The student’s role in the classroom will be a communicator. Having confidence to speak in English the entire time will get them to start thinking in the target language instead of just their mother tongue. They will not be passive learners as that makes it harder to retain information if it is not applied. Students also need feedback or answers by the teachers and by enabling them to take the initiative to ask when they need it, it will bring about self-assessment and again, make them have a conversation in English with their teacher.

The syllabus would be structure-based moving from easy to difficult tasks as they grow to understand the target language and function-based so students learn how to express themselves. However, if a student is learning English for their job, it will change to a content-based syllabus, as they will need to have a certain vocabulary depending on their career and their motivation will differ from the rest. As mentioned before, I would follow the ‘natural order’ of skill acquisition, as I believe that is what will be most beneficial for the students and will open more doors for them. In a typical class for teenagers and adults, you can expect to see all macro skills to be taught, however the focus will be on listening and speaking. I believe the Internet is an important vessel through which we consciously and subconsciously gather information from. Hence, we can start off the lesson by showing the students a short video on a certain topic, for example the weather (depending on their level), to start the class in a fun way and also guiding them to videos they can look for themselves at home. We would then discuss what we have watched, and I would ask students questions related to that topic: ‘What season is your favourite? Why? What do you like doing on a hot or cold day?’ More challenging questions for higher level students would consist of: ‘What if you had plans to go out with friends in the weekend and it started raining, would you change them? If so, why? If not, why not? What are your favourite summertime and wintertime activities?’ This would lead them to think in English and communicating with each other on conversations one would have and could have with everyone frequently will encourage them to learn as they know they will not be learning anything they will not use. The teacher would then read a dialogue aloud to the students so they can read, look at spelling and listen to the pronunciation at the same time. We would then have a group discussion on what they thought was happening, discuss different character traits of the two people from what they could tell, what the students would do if they were in the characters’ situation. Making sure they have understood the text and have expressed their opinions on it, we could move on to them working in pairs to read different parts of the dialogue to the rest of the class. This will be help the teacher and students focus on pronunciation. Allowing the students to write their own short story or just writing about themselves will target their creativity and everything they have learnt during the lesson. They will also have the option of reading their story to the rest of the class if they wish to do so. It would be handed in to the teacher so errors can be corrected. At the end of the lesson, there would be quick questions to make sure they have understood and retained the information. The materials that will be used are projectors for presentations, a computer, textbooks (for ideas, or to follow), books, a white board and having access to the Internet.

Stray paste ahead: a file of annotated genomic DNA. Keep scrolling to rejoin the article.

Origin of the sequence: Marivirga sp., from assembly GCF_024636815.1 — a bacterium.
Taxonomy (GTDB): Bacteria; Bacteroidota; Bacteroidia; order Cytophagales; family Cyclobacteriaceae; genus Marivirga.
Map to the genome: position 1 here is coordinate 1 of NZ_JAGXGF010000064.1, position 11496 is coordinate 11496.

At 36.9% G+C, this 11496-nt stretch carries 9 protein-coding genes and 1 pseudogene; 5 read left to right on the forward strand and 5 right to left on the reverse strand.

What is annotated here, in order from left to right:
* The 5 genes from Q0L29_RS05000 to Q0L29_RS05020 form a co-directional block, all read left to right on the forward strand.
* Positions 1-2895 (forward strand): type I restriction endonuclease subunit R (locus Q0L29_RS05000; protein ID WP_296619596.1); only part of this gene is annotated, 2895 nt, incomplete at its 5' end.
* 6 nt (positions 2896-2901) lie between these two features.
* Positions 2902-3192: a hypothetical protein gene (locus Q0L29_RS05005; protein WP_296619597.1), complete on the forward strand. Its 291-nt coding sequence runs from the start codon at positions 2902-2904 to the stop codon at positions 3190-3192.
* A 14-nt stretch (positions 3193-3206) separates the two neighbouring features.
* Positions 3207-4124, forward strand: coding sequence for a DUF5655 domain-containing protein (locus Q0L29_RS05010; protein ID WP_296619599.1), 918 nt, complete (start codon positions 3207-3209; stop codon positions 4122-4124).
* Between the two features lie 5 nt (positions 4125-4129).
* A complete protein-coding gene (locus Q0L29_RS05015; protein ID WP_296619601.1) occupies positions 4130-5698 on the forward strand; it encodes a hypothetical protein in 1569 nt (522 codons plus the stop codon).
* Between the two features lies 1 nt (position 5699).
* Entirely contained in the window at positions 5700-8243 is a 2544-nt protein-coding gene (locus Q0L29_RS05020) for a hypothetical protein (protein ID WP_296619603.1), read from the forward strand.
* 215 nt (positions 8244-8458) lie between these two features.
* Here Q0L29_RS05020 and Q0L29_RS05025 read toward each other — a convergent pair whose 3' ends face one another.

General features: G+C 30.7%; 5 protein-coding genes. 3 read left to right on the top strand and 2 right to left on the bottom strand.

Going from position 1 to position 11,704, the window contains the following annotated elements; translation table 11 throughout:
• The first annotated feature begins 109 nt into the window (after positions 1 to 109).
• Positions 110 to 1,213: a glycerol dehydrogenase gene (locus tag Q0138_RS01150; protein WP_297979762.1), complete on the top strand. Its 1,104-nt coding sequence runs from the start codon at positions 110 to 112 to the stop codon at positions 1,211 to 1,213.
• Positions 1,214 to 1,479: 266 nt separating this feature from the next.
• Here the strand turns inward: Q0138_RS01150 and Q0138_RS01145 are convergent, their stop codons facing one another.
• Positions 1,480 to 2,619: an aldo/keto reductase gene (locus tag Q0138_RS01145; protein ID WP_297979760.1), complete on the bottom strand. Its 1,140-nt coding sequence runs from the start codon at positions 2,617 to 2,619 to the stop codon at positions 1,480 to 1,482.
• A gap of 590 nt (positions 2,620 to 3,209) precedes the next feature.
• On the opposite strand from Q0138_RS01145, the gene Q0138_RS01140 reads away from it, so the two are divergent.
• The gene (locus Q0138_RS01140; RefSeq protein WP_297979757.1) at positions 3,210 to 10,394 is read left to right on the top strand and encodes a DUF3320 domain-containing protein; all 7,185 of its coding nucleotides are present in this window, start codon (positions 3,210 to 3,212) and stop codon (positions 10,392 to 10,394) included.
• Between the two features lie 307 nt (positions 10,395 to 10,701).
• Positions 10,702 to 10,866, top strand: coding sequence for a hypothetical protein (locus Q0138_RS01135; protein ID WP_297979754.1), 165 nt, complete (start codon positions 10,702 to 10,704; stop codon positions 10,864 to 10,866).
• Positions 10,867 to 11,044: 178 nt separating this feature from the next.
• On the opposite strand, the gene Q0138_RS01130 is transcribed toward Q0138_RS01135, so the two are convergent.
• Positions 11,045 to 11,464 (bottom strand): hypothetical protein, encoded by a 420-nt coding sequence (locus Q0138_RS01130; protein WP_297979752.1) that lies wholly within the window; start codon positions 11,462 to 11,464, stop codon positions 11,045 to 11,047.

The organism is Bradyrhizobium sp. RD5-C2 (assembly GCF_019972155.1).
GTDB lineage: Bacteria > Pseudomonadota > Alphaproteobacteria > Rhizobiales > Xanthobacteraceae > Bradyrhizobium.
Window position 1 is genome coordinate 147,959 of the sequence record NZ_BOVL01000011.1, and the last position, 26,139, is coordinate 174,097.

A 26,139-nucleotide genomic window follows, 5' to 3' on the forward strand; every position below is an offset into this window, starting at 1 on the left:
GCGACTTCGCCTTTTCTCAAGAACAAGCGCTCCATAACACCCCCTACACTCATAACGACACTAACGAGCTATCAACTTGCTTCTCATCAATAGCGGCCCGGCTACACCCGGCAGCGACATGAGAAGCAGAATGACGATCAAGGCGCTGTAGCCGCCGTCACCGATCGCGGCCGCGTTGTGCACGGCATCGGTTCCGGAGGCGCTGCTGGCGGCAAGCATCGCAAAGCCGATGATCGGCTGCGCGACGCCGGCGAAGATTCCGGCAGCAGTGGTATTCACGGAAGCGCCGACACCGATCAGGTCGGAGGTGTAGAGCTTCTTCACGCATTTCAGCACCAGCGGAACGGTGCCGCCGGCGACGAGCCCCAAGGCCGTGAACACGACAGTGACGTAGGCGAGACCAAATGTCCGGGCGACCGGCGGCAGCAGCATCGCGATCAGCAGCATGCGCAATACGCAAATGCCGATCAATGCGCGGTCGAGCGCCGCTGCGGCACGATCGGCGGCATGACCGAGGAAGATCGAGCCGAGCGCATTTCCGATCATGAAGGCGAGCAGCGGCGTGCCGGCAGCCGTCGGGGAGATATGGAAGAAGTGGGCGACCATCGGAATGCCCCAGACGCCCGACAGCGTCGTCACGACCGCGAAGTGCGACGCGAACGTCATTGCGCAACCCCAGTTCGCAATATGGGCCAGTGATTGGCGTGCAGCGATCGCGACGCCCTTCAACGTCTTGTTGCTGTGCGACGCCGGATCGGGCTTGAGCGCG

Homework will cater to different learning styles, not only those who excel in working under pressure and whose strength is writing. Homework will vary from having writing assignments from short stories to writing their own dialogue, preparing a short presentation, reading a chapter of a book, for which they have to answer questions about in class. All of these include at least one macro skill, which is the goal. Homework will also, at times, count towards the final grade, which will consist of all macro skills. Assessment will be continuous, but students will also have an exam at the end of the year, which will make them revise what they have learnt throughout the year and an indication to the teachers of whether they have retained the information or not.